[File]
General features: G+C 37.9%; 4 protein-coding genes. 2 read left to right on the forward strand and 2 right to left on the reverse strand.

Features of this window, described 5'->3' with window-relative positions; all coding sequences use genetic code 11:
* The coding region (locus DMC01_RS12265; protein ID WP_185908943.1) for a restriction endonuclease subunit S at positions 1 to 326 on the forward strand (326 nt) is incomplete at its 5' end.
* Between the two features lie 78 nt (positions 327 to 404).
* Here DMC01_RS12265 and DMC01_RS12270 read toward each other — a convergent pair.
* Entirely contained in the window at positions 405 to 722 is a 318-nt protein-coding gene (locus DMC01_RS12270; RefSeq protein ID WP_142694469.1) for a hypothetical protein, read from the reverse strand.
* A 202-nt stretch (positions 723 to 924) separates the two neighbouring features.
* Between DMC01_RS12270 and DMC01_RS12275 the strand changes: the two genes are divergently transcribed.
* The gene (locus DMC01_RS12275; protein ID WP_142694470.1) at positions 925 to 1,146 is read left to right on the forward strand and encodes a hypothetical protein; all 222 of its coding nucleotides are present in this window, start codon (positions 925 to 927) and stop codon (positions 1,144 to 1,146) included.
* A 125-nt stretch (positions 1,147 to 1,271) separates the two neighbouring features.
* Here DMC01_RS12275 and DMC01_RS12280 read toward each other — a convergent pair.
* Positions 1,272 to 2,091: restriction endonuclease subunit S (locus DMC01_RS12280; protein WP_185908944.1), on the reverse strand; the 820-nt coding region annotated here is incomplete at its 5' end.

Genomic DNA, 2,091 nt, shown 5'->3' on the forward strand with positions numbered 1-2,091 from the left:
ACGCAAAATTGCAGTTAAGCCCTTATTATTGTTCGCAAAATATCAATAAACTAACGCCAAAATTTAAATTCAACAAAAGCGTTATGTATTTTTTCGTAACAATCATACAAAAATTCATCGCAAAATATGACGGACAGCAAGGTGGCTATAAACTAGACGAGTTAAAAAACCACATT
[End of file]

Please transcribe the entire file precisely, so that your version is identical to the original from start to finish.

General features: G+C 37.9%; 4 protein-coding genes. 2 read left to right on the forward strand and 2 right to left on the reverse strand.

Features of this window, described 5'->3' with window-relative positions; all coding sequences use genetic code 11:
* The coding region (locus DMC01_RS12265; protein ID WP_185908943.1) for a restriction endonuclease subunit S at positions 1 to 326 on the forward strand (326 nt) is incomplete at its 5' end.
* Between the two features lie 78 nt (positions 327 to 404).
* Here DMC01_RS12265 and DMC01_RS12270 read toward each other — a convergent pair.
* Entirely contained in the window at positions 405 to 722 is a 318-nt protein-coding gene (locus DMC01_RS12270; RefSeq protein ID WP_142694469.1) for a hypothetical protein, read from the reverse strand.
* A 202-nt stretch (positions 723 to 924) separates the two neighbouring features.
* Between DMC01_RS12270 and DMC01_RS12275 the strand changes: the two genes are divergently transcribed.
* The gene (locus DMC01_RS12275; protein ID WP_142694470.1) at positions 925 to 1,146 is read left to right on the forward strand and encodes a hypothetical protein; all 222 of its coding nucleotides are present in this window, start codon (positions 925 to 927) and stop codon (positions 1,144 to 1,146) included.
* A 125-nt stretch (positions 1,147 to 1,271) separates the two neighbouring features.
* Here DMC01_RS12275 and DMC01_RS12280 read toward each other — a convergent pair.
* Positions 1,272 to 2,091: restriction endonuclease subunit S (locus DMC01_RS12280; protein WP_185908944.1), on the reverse strand; the 820-nt coding region annotated here is incomplete at its 5' end.

Genomic DNA, 2,091 nt, shown 5'->3' on the forward strand with positions numbered 1-2,091 from the left:
ACGCAAAATTGCAGTTAAGCCCTTATTATTGTTCGCAAAATATCAATAAACTAACGCCAAAATTTAAATTCAACAAAAGCGTTATGTATTTTTTCGTAACAATCATACAAAAATTCATCGCAAAATATGACGGACAGCAAGGTGGCTATAAACTAGACGAGTTAAAAAACCACATT